Bordered by the Aguirre Passage, which separates it from Lemaire Island, this region of Antarctica was first explored in detail in early 1898 by the Belgian Antarctic Expedition led by Adrien de Gerlache. (The coast was named after Lieutenant Emile Danco, who died on the expedition.) Sailing aboard a Norwegian-built whaling ship with a multinational crew, de Gerlache charted and named several Antarctic islands during 20 separate landings. In February 1898, the expedition crossed the Antarctic Circle. Soon after, the ship became trapped in the ice and the men realized that they would be forced to spend the winter on Antarctica. After seven difficult months trying to free their ship, they managed to start slowly down a channel they had cleared. It took them nearly a month to cover 11 kilometers (seven miles), and on March 14 they sailed into the sea, free of ice. The expedition eventually reached Antwerp on November 5, 1899, more than two years after they had departed from the same port.

Palmer Archipeligo

If you turn a globe over and look at Antarctica, you’ll see that the continent doesn’t consist of a smooth (or even rough) circle centered around the South Pole. Instead, its shape is decidedly irregular, with the deep indentations of the Ross Ice Shelf, and an arm stretching out towards South America — the Antarctic Peninsula. At the end of the peninsula is the Palmer Archipelago, a group of 52 ice-covered islands that are one of the most accessible parts of Antarctica.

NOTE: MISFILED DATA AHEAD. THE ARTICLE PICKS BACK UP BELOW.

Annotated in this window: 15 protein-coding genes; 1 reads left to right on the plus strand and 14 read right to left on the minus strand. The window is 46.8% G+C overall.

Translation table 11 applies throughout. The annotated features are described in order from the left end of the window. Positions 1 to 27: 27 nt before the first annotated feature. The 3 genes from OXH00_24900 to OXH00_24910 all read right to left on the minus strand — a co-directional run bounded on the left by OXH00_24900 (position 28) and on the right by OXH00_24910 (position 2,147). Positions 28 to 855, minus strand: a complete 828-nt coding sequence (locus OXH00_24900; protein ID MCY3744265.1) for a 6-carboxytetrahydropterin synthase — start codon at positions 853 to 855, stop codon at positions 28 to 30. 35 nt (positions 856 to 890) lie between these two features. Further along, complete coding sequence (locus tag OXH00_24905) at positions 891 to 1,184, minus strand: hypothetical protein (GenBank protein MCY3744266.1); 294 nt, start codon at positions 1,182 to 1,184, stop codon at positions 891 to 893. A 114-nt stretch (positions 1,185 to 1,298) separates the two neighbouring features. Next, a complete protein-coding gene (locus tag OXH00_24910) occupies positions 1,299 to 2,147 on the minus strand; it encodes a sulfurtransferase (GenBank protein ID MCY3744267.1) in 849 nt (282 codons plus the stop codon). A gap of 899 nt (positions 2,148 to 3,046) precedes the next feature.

Palmer Archipelago, also known as Antarctic Archipelago, is located off the northwestern coast of the Antarctic Peninsula. The archipelago extends from Tower Island in the north to Anvers Island in the south and is separated from the Antarctic Peninsula by the Gerlache Strait and from the Wilhelm Archipelago by the Bismarck Strait. First mapped by the Belgian Antarctic Expedition of 1897–1899, the archipelago was named by leader Adrien de Gerlache in honor of Captain Nathaniel Palmer, who navigated the same waters in 1820. A skilled and fearless seal hunter, Palmer was searching for new seal rookeries south of Cape Horn in late 1820 when he and his men became the first Americans (and the third group of people) to discover the Antarctic Peninsula. Along with English sealer George Powell, Palmer also codiscovered the nearby South Orkney Islands archipelago.

Antarctic Sound

The Antarctic Sound is a stretch of water that separates the Antarctic Peninsula from the Joinville Island group. First navigated in 1902 by the Swedish Antarctic Expedition, it was named after the first vessel to sail successfully through, the Antarctic. The sound, which is about 56 kilometers (35 miles) long and 13 to 22 kilometers (eight to 14 miles) wide, is difficult to navigate because of the prevalence of barrier bergs — chunks of flat-topped pack ice with clifflike sides, most of which have broken off from the Larsen Ice Shelf. In fact, within a year of successfully passing through it, the Antarctic got trapped and crushed by ice, leaving its crew to spend the winter at Hope Bay. In 1920, another ship attempting passage couldn’t get as far as Hope Bay, which was a British post at the time. Today, a permanent Argentine research base called Esperanza Station is situated there.
      Cruising through the Antarctic Sound affords amazing views of the Joinville Islands, the Antarctic Peninsula, hundreds of icebergs and such native animal life as gentoo penguins and Weddell seals.

Local Travel Websites

»» Wikitravel: Antarctic Peninsula »»